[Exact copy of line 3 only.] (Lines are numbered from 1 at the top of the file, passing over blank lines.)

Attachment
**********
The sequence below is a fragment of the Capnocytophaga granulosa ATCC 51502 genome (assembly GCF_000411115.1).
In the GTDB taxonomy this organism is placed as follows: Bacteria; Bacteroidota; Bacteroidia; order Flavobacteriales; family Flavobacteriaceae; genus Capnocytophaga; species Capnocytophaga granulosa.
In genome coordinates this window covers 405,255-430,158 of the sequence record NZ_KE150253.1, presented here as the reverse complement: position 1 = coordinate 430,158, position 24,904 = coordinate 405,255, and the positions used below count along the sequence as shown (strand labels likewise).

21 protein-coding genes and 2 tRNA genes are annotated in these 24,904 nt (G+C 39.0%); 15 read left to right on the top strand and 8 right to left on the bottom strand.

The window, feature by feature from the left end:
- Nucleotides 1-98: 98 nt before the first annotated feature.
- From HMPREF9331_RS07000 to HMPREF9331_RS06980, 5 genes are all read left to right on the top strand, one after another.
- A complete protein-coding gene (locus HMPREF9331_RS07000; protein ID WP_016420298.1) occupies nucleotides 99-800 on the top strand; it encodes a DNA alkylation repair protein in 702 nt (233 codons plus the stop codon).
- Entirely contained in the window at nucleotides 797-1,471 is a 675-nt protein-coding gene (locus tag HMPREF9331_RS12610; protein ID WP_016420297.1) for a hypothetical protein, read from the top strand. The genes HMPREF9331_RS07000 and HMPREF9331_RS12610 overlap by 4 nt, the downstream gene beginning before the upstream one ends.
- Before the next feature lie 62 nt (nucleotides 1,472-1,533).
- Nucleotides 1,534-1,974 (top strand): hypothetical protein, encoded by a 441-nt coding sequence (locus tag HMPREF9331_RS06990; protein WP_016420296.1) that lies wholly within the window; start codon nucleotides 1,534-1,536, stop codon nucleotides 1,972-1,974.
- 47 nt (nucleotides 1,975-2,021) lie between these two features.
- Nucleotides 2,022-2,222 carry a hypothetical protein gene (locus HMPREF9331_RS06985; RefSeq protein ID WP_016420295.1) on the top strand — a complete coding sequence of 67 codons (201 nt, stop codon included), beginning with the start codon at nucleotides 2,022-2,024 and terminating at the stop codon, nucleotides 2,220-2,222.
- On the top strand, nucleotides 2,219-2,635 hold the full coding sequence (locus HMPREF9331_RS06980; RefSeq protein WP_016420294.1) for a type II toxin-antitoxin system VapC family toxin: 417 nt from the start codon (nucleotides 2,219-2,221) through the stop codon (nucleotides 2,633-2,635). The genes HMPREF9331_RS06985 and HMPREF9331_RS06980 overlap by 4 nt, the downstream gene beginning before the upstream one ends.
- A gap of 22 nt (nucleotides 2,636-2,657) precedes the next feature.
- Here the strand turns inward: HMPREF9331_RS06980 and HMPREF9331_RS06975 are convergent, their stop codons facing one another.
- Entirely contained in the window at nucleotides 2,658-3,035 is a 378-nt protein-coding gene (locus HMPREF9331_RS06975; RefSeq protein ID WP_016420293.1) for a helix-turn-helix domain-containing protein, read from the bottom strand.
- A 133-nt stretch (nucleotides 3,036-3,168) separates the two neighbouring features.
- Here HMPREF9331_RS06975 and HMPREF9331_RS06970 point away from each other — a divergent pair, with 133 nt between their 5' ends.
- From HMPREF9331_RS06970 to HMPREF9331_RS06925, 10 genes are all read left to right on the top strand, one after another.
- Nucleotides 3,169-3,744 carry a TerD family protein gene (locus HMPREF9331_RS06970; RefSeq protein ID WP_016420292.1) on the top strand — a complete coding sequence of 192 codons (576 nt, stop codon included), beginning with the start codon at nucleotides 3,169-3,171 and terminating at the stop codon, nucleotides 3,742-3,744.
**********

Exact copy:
In genome coordinates this window covers 405,255-430,158 of the sequence record NZ_KE150253.1, presented here as the reverse complement: position 1 = coordinate 430,158, position 24,904 = coordinate 405,255, and the positions used below count along the sequence as shown (strand labels likewise).